New Delhi: Mussoorie fondly known as ‘Queen of Hills’ has always been known for its serene ambiance and picturesque view of the mountains. Home to 30,000 people it attracts more than three million tourists annually. As a result of this influx, over the years like everywhere else, Mussourie has become a victim of plastic pollution. To restore the hill station back to its natural glory a ‘wall of hope’ has been constructed using 15,000 discarded plastic bottles. The motive of this 1,500 feet long and 12 feet wide ‘Wall of Hope’ is to encourage tourists and citizens to make the hill station clean and not recklessly dump garbage everywhere.
The plastic wall has been designed by Subodh Kerkar, founder, museum of Goa with the help of more than 50 volunteers from schools and colleges across Mussoorie. Talking about this one-of-the-kind installation, Subodh Kerkar said,
This installation is a gentle reminder to everyone visiting the hill that they need to keep it spick and span. The structure that we have created is completely rain and windproof. I hope the installation will inspire a sense of beauty and will complement the serene background of the hills.
Giving out details about how the installation came about and how the whole community came together to set up this ‘Wall of Hope’, Arvind Shukla, Project director, who has been working with an NGO in the region said,
To make this wall, we tied up with various waste-collectors and restaurant owners; they used to help us by giving the waste plastic bottles to us. Locals from the valley were involved too, they helped in cutting these bottles and by painting them with the colour orange. The project began two months back and was completed recently, thanks to the efforts of its people.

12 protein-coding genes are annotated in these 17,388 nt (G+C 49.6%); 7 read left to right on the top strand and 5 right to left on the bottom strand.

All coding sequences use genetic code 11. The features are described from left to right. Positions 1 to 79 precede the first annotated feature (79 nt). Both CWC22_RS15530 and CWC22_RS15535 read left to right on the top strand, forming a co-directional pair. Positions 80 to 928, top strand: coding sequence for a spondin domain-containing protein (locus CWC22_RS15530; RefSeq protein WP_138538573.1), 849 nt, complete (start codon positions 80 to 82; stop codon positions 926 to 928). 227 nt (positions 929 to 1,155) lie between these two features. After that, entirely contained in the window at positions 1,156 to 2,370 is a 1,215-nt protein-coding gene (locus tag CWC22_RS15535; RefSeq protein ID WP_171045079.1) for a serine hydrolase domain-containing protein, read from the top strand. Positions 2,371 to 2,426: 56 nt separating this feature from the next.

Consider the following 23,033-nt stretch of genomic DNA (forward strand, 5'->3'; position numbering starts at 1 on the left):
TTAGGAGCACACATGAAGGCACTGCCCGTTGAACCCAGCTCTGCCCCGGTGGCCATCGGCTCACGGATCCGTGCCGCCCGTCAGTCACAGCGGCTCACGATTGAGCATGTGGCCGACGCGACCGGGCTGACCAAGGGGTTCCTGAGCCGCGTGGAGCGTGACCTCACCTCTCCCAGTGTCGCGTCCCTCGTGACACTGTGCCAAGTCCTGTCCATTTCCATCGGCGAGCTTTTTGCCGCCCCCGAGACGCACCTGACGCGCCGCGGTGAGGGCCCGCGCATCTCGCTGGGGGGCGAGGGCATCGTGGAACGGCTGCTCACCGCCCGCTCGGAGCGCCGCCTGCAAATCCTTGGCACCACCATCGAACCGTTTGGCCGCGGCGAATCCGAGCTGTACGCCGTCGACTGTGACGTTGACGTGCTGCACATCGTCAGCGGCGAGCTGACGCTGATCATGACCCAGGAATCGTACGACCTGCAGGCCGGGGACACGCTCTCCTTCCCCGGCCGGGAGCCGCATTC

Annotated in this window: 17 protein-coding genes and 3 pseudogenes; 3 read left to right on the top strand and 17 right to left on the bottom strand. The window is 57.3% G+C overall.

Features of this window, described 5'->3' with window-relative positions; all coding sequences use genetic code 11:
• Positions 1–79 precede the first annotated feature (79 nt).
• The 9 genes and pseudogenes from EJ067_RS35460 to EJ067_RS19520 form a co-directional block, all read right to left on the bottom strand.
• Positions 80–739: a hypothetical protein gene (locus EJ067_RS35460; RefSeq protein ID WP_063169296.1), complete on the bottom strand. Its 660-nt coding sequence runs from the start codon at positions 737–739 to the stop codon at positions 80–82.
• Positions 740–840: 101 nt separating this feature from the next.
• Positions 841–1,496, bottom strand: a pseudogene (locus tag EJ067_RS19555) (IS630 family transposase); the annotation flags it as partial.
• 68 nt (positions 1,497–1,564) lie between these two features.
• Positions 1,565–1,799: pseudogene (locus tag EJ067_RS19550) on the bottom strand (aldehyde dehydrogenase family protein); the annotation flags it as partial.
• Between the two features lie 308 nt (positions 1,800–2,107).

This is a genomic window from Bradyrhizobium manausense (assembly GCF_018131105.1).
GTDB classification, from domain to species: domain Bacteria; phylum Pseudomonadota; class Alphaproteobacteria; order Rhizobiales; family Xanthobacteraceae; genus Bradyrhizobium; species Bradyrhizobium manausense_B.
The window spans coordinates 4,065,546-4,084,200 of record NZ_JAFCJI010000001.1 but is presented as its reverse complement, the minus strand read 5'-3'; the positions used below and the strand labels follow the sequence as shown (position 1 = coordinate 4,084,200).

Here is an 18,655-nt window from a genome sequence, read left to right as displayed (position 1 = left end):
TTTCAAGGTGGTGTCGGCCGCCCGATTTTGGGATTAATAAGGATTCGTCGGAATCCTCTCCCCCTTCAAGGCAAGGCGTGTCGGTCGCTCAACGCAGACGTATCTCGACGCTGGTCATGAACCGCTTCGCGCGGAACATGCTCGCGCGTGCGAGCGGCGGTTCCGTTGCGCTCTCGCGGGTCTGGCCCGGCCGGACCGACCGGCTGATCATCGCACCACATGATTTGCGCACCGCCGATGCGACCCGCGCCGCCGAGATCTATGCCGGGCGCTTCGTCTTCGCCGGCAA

Seema Semwal, a villager who was also involved in the initiative told ANI that the wall has made their locality look even more beautiful. She adds,
It is a unique concept, we didn’t know something this beautiful can be constructed with waste. Hopefully, this wall will make citizens and tourists aware of why it is bad to carelessly discard their waste in the open.
This is not the first time an installation has been made using plastic waste in the hills. In 2017, a life-size art installation – ‘I Love Spiti’ was made from discarded plastic bottles and wrappers that travellers leave behind while visiting the valley. It was created by a 29-year-old travel blogger, Shivya Nath, and few other volunteers. The motive was to raise awareness about the harmful environmental consequences of using plastic water bottles in eco-sensitive high altitude mountain areas.
Plastic Pollution And Its Consequences On The Planet
In India, according to the Central Pollution Control Board (CPCB) 56 lakh tonnes of plastic waste is generated every year. The problem is that plastic waste takes 500-1000 years to fully degrade itself, which means that whatever plastic we have used till now can still be found on the planet in some or the other way.
Moreover, there are more than 5 trillion pieces of plastic floating in the world’s oceans, which is equal to the size of a country like Argentina! The problem of plastic pollution is so huge that it is taking the life of nearly 1 million birds, and 100,000 whales, sharks, seals, dolphins, and turtles every single year. Experts say if we continue to use plastic at this rate then by 2050 there will be more plastic than fishes in our oceans.
NDTV – Dettol Banega Swachh India campaign lends support to the Government of India’s Swachh Bharat Mission (SBM). Helmed by Campaign Ambassador Amitabh Bachchan, the campaign aims to spread awareness about hygiene and sanitation, the importance of building toilets and making India open defecation free (ODF) by October 2019, a target set by Prime Minister Narendra Modi, when he launched Swachh Bharat Abhiyan in 2014. Over the years, the campaign has widened its scope to cover issues like air pollution, waste management, plastic ban, manual scavenging and menstrual hygiene. The campaign has also focused extensively on marine pollution, clean Ganga Project and rejuvenation of Yamuna, two of India’s major river bodies.